Mahogany, an extremely durable high-density wood, has a deep reddish brown color and very fine graining. Mahogany encompasses a few different timber species. It was first discovered in the West Indies but now, due to sustainable harvesting, comes from Mexico, and Central and South America.

Teak, similar in strength to oak, is naturally resistant to insects, fungus, termites, and temperature shifts. Recently brought back into vogue through sustainable sources, it has a distinct shading that varies from yellowish brown to dark golden brown. Its grain runs straight, although its texture can be uneven.

Types of construction
Wood floors can be made from solid wood, from engineered wood, or from reclaimed wood.

Solid wood is any wood that is one piece from top to bottom. It performs best in a moisture-controlled environment. Engineered wood flooring is made of cross-stacked layers of base wood with a veneer top layer of your choice of wood. Engineered wood flooring is more dimensionally stable and can be installed where solid wood cannot because of moisture. Reclaimed or recycled woods are made from boards salvaged from old buildings or river bottoms. The salvaged pieces can be 60 to 70 years old and sometimes come with a history. Since this wood usually comes from old-growth forests, it is harder and denser than new-growth wood. Typical reclaimed species include chestnut, hickory, cherry, and oak. Sizes
Wood flooring started as planks or wide boards; then the standard moved to 21/4-inch-wide strips and later to 11/2-inch strips. Now there's a broad range available. Strip flooring still ranges from 11/2 to 21/4 inches wide. Plank flooring ranges from 3 to 8 inches wide. Parquet is another form of wood flooring that involves decorative cuts of wood pieced together to create a geometric design. The pieces are usually held in place by nails or with adhesives or with both.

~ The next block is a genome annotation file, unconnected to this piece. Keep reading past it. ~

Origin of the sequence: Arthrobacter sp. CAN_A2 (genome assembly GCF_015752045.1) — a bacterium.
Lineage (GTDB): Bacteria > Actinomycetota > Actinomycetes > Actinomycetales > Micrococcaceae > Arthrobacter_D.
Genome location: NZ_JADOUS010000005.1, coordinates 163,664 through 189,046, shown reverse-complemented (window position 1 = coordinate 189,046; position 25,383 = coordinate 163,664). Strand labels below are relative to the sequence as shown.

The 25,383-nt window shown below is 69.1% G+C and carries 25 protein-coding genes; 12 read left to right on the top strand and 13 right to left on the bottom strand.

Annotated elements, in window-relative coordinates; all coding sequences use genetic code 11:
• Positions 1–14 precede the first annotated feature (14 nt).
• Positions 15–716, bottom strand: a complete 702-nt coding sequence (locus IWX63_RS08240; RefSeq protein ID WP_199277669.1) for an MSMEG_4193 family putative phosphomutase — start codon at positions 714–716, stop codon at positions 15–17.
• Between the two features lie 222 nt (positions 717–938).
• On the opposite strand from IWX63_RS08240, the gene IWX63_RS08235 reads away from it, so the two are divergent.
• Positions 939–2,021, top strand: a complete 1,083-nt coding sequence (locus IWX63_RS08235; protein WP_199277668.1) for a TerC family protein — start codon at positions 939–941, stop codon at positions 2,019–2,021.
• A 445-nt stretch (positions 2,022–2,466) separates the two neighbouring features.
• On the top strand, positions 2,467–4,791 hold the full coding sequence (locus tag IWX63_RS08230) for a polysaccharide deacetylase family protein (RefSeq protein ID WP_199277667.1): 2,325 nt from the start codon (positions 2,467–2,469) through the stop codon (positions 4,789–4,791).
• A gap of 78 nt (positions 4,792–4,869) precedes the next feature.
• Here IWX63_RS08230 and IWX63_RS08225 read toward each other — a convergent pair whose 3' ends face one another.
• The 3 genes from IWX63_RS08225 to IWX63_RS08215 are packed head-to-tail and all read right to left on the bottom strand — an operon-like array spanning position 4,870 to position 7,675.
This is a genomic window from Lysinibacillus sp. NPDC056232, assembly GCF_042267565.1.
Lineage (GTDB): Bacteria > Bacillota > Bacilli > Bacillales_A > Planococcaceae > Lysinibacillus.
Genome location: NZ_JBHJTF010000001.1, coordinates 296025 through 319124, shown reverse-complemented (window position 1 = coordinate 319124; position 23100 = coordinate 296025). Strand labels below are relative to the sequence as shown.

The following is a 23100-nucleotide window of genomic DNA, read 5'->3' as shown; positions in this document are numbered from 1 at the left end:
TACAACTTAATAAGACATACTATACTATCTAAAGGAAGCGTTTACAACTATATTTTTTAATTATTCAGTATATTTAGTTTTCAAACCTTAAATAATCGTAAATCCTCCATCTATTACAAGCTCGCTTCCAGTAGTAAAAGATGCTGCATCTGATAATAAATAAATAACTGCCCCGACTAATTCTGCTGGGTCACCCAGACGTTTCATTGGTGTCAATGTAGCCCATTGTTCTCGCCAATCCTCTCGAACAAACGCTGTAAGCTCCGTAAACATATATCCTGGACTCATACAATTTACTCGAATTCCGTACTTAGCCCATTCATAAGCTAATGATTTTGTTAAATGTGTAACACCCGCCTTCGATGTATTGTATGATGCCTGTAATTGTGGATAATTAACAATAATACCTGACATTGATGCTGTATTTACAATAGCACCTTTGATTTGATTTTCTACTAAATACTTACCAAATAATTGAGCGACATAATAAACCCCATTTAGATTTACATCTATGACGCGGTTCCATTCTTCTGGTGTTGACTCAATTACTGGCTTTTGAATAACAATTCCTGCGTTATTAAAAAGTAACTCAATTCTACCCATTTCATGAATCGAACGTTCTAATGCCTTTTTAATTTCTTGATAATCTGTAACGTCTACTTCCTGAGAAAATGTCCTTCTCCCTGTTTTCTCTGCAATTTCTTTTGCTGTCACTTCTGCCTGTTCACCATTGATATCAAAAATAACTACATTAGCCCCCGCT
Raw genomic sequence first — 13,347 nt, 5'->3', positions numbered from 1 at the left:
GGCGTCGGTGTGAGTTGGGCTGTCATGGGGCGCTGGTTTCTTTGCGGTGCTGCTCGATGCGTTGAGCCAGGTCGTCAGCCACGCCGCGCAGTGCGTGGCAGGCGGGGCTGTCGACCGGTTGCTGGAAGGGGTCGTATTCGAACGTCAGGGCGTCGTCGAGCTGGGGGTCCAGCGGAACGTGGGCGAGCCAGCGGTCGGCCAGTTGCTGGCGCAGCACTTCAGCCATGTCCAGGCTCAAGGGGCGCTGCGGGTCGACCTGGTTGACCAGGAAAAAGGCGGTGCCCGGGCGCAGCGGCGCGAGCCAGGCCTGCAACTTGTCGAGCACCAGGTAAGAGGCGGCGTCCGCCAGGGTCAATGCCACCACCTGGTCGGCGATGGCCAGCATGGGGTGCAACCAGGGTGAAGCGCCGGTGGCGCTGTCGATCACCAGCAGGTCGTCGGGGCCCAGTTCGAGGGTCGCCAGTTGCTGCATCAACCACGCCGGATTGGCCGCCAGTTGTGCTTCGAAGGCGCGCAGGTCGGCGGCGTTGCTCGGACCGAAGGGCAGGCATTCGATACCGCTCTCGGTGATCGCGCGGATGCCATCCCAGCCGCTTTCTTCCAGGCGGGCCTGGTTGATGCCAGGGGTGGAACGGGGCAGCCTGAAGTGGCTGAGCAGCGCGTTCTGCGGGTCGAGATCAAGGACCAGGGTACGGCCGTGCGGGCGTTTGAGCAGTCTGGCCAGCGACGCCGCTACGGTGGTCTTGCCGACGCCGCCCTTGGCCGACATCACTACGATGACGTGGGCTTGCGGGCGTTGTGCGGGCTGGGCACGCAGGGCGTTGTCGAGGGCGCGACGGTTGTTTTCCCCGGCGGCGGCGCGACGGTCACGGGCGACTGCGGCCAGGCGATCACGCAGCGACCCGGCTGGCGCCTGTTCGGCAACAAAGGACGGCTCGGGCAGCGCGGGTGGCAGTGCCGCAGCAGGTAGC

Different species of woods have different standards. The higher the grade, the clearer the wood. Oak has three basic grades. Select oak is mostly clear, but shows some natural characteristics, such as knots and color variations. No. 1 Common oak shows light and dark colors, knots, flags, and wormholes. No. 2 Common oak is even more rustic. Maple has three grades ranging from Clear, with limited character marks, to No. 1 Common and No. 2 Common, with more characteristics of the species. There are various grades as well as hardnesses of pine flooring. Within each type of pine -- yellow, white, or heart, the grades range from a rustic country look with all of the wood's characteristics to a clear wood.

The angle that a saw cuts a piece of wood determines its cut. The three standard hardwood cuts include plainsawn, quartersawn, and riftsawn. Plainsawn, which shows growth ring patterns, is the most common. Quartersawn wood is more refined and less susceptible to moisture, but it's also more costly. Riftsawn wood is cut at an angle slightly different from quartersawn wood.

Finishes and treatments
To finish a wood floor, you can choose a surface finish made of synthetic resin or use a penetrating stain or wax. Surface finishes are available in high-gloss, semigloss, satin, and matte.